Lowood is a direct contrast to Gateshead, with images of coldness such as the “cold church…bitter winter wind…snowy summits” representing a departure from the unrestrained passion demonstrated in Gateshead. The predominant color of white echoes the frozen imaginations of the children in an atmosphere of religious and social restraint. Jane learns the value of self-control from Helen Burns as a new way of dealing with oppression, yet rejects the extremism with which the latter values religious restraint. Helen’s initial interest in Rasselas echoes her actions of meekly resigning herself to her fate, as an ideal woman of the time should, as the book argues that only surrender and self-control enables people to bear life’s difficulties.
While Helen introduces a spiritual dimension into Jane’s life and teaches her the value of Christian forgiveness, neither this meekness nor complete submission to social custom, as embodied by the aptly named Miss Temple, satisfies her. This end of her childhood phase marks the beginning of her realisation that she needs a balance between reason and passion. The events at Thornfield rekindle the desire and warmth that was extinguished at Lowood, whilst at Moor House the tone again becomes stifling as Jane feels the pressure of St John’s urge to self-sacrifice. The novel, therefore, oscillates between the irrational (Gateshead and Thornfield) and the rational (Lowood and Moor House), reflecting the divisions within Jane herself, until resolution is achieved at Ferndean.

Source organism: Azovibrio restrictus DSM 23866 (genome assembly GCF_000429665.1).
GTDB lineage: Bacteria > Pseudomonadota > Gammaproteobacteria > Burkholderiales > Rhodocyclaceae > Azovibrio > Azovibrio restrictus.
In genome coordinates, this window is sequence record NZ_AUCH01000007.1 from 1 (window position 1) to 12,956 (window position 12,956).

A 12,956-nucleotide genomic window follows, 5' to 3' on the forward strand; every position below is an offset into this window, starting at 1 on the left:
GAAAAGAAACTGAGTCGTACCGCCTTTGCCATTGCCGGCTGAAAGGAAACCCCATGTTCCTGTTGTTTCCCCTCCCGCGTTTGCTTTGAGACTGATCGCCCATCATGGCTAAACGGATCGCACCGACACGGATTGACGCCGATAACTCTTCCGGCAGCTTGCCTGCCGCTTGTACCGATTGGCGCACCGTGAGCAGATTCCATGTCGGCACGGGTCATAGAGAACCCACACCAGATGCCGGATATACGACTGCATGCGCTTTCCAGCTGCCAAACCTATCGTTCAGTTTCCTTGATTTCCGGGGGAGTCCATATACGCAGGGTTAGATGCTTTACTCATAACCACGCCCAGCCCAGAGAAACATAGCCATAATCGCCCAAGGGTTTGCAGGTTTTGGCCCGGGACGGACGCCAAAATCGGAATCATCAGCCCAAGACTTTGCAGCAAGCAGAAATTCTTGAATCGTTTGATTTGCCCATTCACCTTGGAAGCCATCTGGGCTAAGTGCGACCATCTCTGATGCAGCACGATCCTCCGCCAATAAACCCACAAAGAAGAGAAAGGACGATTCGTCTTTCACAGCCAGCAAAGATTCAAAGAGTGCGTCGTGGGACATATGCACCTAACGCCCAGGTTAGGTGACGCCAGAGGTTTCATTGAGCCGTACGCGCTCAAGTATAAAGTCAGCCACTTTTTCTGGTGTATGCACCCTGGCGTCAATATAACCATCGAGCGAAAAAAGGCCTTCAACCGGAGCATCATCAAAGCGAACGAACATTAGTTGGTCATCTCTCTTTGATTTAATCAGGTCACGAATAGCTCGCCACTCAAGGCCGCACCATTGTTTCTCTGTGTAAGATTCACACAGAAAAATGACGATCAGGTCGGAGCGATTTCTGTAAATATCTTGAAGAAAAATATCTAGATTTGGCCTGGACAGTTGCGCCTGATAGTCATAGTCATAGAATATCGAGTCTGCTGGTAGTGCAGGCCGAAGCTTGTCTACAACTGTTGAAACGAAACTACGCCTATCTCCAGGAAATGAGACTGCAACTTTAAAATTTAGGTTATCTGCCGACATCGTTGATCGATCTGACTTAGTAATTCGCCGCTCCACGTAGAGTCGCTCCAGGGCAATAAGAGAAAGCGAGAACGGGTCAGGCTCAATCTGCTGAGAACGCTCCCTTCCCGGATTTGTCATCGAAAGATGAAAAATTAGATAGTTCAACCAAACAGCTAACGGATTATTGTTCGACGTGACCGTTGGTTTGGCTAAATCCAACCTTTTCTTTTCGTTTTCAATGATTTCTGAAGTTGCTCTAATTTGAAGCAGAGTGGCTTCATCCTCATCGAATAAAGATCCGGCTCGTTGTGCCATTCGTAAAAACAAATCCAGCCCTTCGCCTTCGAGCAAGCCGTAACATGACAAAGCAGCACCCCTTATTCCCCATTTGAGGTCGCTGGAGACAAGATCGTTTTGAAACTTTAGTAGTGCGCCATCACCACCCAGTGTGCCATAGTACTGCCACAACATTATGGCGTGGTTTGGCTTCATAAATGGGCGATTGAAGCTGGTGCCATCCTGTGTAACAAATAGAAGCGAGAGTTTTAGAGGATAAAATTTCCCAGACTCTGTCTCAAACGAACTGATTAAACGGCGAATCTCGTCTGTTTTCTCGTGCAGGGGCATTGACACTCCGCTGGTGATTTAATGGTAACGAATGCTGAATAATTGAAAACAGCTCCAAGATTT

Jane goes from being “disconnected, poor and plain” to gaining an inheritance and family, confronting Rochester with a new confidence declaring “I am independent as well as rich: I am my own mistress” . Indeed, Rochester realizes that he must see Jane as this individual in order to win her hand. This dependence is enhanced through the bird imagery surrounding the relationship between Jane and Rochester.